When members of the ConnectUGA project team were assembled two years ago, they were well aware of the arduous yet coordinated effort that lay ahead to implement the largest information technology system ever at UGA.
More than 150 faculty and staff across campus serve as the backbone of this project, including units within the Office of the Vice President for Instruction (offices of undergraduate admissions, financial aid, registrar and curriculum systems), as well as the bursar’s office, Enterprise Information Technology Services, institutional research, graduate admissions and student affairs. These offices have collaborated to replace multiple aging systems with a modern and sustainable technology platform now known as Athena.
“Many staff contributed countless hours of their expertise while handling normal job responsibilities to meet tight deadlines,” said Fiona Liken, director of curriculum systems and chair of the project advisory team that included representatives from key units involved in the project. “Other staff also have pitched in to handle daily business functions to maintain a sufficient level of service for the campus.”
Since undergraduate admissions went live in September, more than 21,000 applications for fall 2014 admission were pushed into Athena. Curriculum Systems extracted more than 16,000 courses from CAPA, loaded them into Athena and validated each piece of data. Financial Aid loaded almost 3,000 scholarships. More than 24 million student records have been transferred from the legacy systems, validated and implemented.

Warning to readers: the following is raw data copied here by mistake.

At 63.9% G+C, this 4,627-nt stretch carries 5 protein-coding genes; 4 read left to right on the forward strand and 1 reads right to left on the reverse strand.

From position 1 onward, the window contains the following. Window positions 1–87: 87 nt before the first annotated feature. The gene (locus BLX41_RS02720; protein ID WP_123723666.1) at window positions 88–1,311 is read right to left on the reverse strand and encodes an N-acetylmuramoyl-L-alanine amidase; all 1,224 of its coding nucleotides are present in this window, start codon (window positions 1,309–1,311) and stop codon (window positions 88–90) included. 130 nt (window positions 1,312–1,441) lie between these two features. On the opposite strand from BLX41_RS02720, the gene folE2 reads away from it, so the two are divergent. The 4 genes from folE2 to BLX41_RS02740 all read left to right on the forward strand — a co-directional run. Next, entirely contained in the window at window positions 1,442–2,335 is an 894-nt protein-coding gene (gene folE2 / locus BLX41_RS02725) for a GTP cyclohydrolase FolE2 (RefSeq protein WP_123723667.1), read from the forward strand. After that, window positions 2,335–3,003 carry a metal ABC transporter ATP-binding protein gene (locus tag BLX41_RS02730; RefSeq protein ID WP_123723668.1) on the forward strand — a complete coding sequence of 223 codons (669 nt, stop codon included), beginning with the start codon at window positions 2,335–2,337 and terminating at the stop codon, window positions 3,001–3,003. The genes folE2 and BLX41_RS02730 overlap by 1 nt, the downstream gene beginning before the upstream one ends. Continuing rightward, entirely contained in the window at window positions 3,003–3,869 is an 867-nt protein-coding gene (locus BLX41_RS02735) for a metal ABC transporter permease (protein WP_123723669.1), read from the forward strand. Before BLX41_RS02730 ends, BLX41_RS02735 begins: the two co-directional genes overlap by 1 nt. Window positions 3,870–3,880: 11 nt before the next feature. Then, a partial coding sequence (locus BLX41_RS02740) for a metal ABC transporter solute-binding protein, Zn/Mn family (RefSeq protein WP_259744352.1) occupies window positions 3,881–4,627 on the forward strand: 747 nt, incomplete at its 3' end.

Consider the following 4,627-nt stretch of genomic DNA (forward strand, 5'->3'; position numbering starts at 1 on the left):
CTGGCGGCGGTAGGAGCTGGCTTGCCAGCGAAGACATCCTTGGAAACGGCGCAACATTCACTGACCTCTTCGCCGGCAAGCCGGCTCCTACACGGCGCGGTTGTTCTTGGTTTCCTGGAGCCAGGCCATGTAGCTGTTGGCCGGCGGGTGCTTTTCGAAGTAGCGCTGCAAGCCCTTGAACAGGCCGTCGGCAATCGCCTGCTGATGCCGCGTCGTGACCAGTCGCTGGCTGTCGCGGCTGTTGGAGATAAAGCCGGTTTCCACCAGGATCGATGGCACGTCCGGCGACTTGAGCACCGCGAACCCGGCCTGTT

Most faculty and staff across campus are familiar with the Information Management System that was the repository for student data. University schools, colleges and departments have relied on this IMS data for advising, scholarships and grades.
“Both OASIS and our legacy student systems provided limited capabilities, particularly with the Web,” said Timothy Chester, vice president for information technology and a member of the project leadership team. “Because of these limitations, departments have become accustomed to running their own systems over the years, often duplicating information for their purposes. This resulted in the development of multiple systems that were becoming less sustainable and unable to keep up with technology.”
Both IMS and OASIS, the Online Access Student Information System that students have used for the past 30 years to register for classes, are being replaced with an integrated system with information in one central database.
The undergraduate admissions, financial aid and registration components now have been launched successfully. Jan Hathcote, the university registrar and a member of the project advisory team, said that students will notice a dramatic difference from OASIS.
In addition, time ticketing for registration will ease peak demands on the new system with the option for registering at any time, day or night and on weekends.
Students also will have better access to their own information. While the financial aid component launched earlier this month, the student account component will be ready in time for students to pay their tuition and fees in July.
“I am deeply grateful to the staff and faculty who have dedicated themselves to this complex and demanding assignment,” said UGA President Jere W. Morehead. “The result of their good work will be a system that serves students and the institution better.”
Training for Athena is offered as each phase of the system is implemented. Staff in key areas will be notified by the units in charge of training. Faculty and staff may log in with their UGA MyID at http://connectuga.uga.edu to get a preview of Athena training.